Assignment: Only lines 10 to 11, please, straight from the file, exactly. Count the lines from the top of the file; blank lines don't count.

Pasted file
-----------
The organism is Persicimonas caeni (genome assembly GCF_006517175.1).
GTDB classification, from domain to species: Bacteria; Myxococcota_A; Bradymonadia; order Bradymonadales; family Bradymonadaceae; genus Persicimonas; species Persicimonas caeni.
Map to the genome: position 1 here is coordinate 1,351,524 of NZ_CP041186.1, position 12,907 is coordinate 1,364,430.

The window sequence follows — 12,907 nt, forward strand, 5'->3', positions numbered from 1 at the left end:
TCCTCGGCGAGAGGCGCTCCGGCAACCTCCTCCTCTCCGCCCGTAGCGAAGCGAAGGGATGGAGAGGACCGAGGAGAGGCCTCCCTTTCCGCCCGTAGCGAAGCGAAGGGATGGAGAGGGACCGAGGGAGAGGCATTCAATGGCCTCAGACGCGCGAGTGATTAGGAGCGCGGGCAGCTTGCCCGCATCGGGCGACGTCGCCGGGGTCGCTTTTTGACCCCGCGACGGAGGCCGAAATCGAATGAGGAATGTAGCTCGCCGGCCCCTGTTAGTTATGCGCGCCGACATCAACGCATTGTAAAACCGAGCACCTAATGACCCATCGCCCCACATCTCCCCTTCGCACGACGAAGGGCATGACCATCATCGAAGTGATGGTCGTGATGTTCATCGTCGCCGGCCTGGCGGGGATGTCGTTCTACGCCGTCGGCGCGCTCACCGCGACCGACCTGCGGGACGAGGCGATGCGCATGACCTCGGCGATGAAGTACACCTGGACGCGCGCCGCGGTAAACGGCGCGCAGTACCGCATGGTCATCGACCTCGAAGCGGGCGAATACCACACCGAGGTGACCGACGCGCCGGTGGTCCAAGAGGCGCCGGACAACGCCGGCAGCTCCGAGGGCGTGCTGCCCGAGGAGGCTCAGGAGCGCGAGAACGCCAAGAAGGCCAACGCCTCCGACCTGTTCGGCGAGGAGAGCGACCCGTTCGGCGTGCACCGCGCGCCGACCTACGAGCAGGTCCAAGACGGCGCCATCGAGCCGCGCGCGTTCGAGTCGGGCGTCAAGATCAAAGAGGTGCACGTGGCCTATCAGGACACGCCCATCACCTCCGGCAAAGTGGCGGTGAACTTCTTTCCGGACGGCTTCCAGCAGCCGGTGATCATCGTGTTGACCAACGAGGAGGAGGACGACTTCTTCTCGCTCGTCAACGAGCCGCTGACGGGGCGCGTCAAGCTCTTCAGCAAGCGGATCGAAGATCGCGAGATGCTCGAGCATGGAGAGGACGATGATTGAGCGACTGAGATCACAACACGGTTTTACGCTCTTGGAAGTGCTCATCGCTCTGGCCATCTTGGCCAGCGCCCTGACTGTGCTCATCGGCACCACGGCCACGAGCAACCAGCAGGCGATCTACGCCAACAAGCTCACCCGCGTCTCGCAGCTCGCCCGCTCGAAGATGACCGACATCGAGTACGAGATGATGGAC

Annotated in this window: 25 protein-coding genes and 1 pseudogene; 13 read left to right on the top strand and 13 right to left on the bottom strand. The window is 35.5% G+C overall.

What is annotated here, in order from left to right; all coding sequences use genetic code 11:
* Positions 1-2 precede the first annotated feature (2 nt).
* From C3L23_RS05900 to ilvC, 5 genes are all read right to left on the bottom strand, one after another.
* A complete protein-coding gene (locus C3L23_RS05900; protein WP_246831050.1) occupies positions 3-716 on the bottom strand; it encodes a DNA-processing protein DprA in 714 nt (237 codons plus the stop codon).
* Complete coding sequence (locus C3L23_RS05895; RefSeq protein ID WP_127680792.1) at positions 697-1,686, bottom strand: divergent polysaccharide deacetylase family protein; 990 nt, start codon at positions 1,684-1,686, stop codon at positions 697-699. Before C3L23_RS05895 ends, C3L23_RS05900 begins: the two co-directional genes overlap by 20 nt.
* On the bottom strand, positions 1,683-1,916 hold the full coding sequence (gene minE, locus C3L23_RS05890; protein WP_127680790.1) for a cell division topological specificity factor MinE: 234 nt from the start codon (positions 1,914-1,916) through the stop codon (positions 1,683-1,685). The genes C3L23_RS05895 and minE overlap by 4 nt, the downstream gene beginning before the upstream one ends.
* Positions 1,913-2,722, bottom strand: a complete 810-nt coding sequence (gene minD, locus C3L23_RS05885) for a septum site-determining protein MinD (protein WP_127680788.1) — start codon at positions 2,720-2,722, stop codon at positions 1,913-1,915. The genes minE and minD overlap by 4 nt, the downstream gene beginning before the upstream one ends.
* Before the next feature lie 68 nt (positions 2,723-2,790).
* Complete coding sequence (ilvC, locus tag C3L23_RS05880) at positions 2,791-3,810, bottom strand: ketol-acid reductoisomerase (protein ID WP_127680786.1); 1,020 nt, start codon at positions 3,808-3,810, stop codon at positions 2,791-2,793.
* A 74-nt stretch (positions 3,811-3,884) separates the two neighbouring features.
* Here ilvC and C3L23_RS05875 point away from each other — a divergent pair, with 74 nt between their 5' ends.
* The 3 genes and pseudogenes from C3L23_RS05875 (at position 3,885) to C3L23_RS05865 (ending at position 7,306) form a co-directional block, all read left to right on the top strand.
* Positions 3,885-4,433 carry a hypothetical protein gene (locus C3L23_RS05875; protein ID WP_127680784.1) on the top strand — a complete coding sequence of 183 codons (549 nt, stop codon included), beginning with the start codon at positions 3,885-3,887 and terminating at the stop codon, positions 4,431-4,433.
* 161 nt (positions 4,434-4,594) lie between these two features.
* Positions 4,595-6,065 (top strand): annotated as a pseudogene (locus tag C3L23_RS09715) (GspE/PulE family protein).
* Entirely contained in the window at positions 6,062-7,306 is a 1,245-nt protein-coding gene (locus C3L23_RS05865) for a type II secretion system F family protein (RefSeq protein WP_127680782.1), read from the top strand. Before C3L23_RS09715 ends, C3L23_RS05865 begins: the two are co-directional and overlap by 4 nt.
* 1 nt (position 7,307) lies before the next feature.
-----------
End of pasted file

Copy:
* A complete protein-coding gene (locus C3L23_RS05900; protein WP_246831050.1) occupies positions 3-716 on the bottom strand; it encodes a DNA-processing protein DprA in 714 nt (237 codons plus the stop codon).
* Complete coding sequence (locus C3L23_RS05895; RefSeq protein ID WP_127680792.1) at positions 697-1,686, bottom strand: divergent polysaccharide deacetylase family protein; 990 nt, start codon at positions 1,684-1,686, stop codon at positions 697-699. Before C3L23_RS05895 ends, C3L23_RS05900 begins: the two co-directional genes overlap by 20 nt.